Classification Algorithms
Classification algorithms are generally grouped into supervised and unsupervised methods, although some algorithms combine features from each group. In the supervised case, a specialist identifies terrain classes in a scene, and class means and/or boundaries are identified in parameter space that serve to separate the classes. This is called "training", and the training data can be chosen from the scene itself, or from previously acquired scenes that possess similar characteristics. After the training, the algorithm automatically assigns classes to each pixel based on the predetermined class means or boundaries.
In a basic unsupervised classifier, the algorithm has no prior information of the scene content or of the terrain classes present. The algorithm examines the parameter space for each scene, and assigns classes and boundaries based on the clustering of pixels. Sometimes, the classes and boundaries can be based upon physical models. In either case, the operator must identify each class manually after the class assignments.
The supervised classifiers have the disadvantage of requiring operator input, and the classes obtained tend to be scene specific. The unsupervised classifiers sometimes yield classes whose physical meaning is uncertain. In the next few subsections, an example of an unsupervised and a supervised classifier are given, which have been applied to polarimetric radar data. Finally, a promising new classifier is outlined, which combines the best features of the two previous types.
Unsupervised Classification Based on H/A/α Parameters
In any classifier, the choice of parameters is important, and in the case of polarimetric radar data, content-independent scattering models can be used to get parameters that provide reasonable class separation. A current example is the H / A / set of parameters derived from an eigenvalue decomposition of the coherency matrix. The H / A / algorithm was developed by Cloude and Pottier, who showed that terrain classes sometimes produced distinct clustering in the H / plane .
The H / plane is drawn in Figure 7-1. The observable alpha values for a given entropy are bounded between curves I and II (i.e. the shaded areas are not valid). This because the averaging of the different scattering mechanisms (i.e. averaging of the different eigenvectors) restricts the range of the possible a values as the entropy increases. As H and are both invariant to the type of polarization basis used, the H / plane provides a useful representation of the information in the coherency matrix .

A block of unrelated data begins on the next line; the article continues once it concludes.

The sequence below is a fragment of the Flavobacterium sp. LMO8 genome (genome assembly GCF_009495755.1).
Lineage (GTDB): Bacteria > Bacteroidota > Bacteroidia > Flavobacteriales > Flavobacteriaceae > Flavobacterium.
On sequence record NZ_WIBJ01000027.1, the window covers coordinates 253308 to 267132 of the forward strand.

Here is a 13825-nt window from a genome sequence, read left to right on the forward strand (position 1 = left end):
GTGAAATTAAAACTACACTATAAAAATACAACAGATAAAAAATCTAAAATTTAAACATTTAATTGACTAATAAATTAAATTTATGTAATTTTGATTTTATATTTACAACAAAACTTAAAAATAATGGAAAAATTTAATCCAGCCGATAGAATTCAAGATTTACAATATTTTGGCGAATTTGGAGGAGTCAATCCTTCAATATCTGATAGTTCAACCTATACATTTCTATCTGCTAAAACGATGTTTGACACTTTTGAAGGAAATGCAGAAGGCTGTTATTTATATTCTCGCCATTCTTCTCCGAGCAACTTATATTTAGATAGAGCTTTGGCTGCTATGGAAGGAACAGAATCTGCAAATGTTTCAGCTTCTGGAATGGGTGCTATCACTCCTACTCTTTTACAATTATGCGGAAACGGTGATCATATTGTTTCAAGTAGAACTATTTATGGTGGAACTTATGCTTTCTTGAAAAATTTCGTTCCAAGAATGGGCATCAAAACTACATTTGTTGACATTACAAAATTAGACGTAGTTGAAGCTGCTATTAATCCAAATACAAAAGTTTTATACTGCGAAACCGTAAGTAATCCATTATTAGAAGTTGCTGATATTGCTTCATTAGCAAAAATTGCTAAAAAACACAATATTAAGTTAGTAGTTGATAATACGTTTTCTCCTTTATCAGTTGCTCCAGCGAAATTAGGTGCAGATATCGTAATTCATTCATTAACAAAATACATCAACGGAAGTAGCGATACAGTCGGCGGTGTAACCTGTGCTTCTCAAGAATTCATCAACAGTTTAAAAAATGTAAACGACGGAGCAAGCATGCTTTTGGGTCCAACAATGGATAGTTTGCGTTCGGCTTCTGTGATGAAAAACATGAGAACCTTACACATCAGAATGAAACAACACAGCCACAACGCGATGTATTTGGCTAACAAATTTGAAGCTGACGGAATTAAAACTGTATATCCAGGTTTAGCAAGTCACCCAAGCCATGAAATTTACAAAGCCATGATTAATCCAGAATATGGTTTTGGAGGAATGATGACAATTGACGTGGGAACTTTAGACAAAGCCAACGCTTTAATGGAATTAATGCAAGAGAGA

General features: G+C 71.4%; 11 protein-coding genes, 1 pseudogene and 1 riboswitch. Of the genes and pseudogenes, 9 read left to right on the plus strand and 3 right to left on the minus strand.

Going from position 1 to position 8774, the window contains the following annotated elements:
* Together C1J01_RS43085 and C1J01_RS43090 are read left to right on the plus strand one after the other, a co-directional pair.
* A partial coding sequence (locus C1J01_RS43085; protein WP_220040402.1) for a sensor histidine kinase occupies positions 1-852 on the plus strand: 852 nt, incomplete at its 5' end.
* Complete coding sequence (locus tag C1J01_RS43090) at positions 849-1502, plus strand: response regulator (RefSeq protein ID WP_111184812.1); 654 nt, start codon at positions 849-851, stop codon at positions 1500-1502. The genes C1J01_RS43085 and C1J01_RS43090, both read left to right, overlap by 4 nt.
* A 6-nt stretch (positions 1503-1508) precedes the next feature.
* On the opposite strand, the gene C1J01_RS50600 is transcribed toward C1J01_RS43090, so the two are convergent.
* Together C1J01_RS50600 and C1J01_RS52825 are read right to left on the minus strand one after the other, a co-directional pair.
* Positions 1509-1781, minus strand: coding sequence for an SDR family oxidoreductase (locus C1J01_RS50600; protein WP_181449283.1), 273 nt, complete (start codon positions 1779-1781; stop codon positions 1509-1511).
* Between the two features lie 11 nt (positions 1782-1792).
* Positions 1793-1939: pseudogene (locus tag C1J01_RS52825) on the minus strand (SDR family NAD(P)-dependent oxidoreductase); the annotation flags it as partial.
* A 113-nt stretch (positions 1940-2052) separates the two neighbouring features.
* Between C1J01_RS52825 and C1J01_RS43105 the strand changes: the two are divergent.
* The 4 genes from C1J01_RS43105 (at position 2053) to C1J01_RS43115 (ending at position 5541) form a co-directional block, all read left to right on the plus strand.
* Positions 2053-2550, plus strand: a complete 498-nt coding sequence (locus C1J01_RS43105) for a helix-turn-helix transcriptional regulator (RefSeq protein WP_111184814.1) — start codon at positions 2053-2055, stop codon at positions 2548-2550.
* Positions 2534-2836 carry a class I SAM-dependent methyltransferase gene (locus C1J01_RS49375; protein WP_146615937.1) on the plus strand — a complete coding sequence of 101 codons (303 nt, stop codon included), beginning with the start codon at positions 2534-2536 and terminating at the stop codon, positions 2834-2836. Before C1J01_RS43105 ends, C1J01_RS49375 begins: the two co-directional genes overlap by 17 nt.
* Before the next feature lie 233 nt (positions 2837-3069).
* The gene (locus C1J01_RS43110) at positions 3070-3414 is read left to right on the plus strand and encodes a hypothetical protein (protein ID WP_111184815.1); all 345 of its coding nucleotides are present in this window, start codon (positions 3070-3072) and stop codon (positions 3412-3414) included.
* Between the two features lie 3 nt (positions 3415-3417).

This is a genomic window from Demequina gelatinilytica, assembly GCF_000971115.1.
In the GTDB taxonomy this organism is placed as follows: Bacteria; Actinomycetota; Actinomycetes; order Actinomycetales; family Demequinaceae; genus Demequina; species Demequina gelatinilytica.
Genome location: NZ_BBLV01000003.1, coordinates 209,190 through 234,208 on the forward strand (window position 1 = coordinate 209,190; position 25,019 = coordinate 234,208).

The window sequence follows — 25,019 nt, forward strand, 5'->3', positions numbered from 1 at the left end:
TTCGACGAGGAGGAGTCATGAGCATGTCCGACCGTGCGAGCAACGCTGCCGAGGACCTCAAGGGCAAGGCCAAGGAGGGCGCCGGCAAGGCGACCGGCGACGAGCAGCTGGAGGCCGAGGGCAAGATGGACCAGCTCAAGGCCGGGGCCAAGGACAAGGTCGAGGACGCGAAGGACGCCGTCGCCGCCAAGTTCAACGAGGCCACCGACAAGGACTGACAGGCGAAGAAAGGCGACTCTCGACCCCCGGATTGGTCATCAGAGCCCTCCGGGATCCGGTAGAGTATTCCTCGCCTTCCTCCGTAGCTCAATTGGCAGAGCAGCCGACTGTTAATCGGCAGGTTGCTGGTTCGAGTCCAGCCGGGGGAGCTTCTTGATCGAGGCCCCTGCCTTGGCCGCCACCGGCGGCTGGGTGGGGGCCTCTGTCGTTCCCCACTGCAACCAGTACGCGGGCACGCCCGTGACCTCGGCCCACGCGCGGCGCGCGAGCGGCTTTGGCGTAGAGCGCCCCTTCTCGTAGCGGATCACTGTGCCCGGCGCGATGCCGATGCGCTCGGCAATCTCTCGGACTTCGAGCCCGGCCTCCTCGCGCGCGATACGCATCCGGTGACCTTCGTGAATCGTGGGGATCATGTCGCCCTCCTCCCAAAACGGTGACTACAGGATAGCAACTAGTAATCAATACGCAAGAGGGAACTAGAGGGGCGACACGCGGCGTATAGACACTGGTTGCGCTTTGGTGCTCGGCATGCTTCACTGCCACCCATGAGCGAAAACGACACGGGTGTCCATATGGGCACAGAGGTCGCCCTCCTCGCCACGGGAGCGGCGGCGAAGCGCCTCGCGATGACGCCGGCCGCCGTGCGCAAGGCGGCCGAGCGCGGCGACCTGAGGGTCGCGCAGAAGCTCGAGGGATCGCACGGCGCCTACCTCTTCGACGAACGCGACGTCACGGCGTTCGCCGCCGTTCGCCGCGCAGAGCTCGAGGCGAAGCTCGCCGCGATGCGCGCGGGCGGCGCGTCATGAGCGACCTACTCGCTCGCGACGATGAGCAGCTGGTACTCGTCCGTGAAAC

Figure 7-1: The H / plane showing the model-based classes and their partitioning. A description of the classes (Z1 - Z9) is given in the text.
The bounds shown in Figure 7-1 (Curve I and Curve II) show that when the entropy is high, the ability to classify different scattering mechanisms is very limited. An initial partition into nine classes (eight usable) has been suggested by Cloude and Pottier , and is shown in Figure 7-1. Classes are chosen based on general properties of the scattering mechanism and do not depend up on a particular data set. This allows an unsupervised classification based on physical properties of the signal. The class interpretations suggested by Cloude and Pottier are as follows (see for more details):
- Class Z1: Double bounce scattering in a high entropy environment
- Class Z2: Multiple scattering in a high entropy environment (e.g. forest canopy)
- Class Z3: Surface scattering in a high entropy environment (not a feasible region in H / space)
- Class Z4: Medium entropy multiple scattering
- Class Z5: Medium entropy vegetation (dipole) scattering
- Class Z6: Medium entropy surface scattering
- Class Z7: Low entropy multiple scattering (double or even bounce scattering)
- Class Z8: Low entropy dipole scattering (strongly correlated mechanisms with a large imbalance in amplitude between HH and VV)
- Class Z9: Low entropy surface scattering (e.g. Bragg scatter and rough surfaces)
It is important to note, however, that the boundaries are somewhat arbitrary and do depend upon the radar calibration, the measurement noise floor and the variance of the parameter estimates. Nevertheless, this classification method is linked to physical scattering properties, making it independent of training data sets. The number of classes needed as well as the usability of the method depends upon the application. Additional interpretation of the classes is given in , where a small change in the class boundaries is proposed.
The third variable of polarimetric anisotropy has been used to distinguish different types of surface scattering. The H / A-plane representation for surface scattering is given in Figure 7-2, where the shaded region is not feasible. The line delineating the feasible region can be calculated using a diagonal coherency matrix with small minor eigenvalues _{2} and _{3}, with _{3} varying from 0 to _{2}.